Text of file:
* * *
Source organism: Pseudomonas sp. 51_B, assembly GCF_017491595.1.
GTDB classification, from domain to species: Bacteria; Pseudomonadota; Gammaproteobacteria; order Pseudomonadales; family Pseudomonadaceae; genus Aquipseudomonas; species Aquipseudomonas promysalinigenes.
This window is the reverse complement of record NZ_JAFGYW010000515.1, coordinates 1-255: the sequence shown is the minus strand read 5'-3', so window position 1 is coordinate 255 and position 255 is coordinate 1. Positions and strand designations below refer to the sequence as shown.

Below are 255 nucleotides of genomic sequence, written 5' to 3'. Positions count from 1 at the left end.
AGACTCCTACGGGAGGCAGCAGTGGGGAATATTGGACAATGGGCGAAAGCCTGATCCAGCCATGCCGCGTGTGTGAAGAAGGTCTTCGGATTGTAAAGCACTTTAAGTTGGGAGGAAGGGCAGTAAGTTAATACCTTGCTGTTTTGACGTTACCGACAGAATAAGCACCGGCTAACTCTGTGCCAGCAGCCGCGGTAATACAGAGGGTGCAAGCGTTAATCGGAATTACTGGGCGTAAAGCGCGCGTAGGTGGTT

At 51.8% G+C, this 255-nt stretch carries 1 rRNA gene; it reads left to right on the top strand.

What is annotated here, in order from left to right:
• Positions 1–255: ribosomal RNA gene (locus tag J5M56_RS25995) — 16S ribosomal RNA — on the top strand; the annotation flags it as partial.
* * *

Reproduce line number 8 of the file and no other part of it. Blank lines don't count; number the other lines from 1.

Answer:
• Positions 1–255: ribosomal RNA gene (locus tag J5M56_RS25995) — 16S ribosomal RNA — on the top strand; the annotation flags it as partial.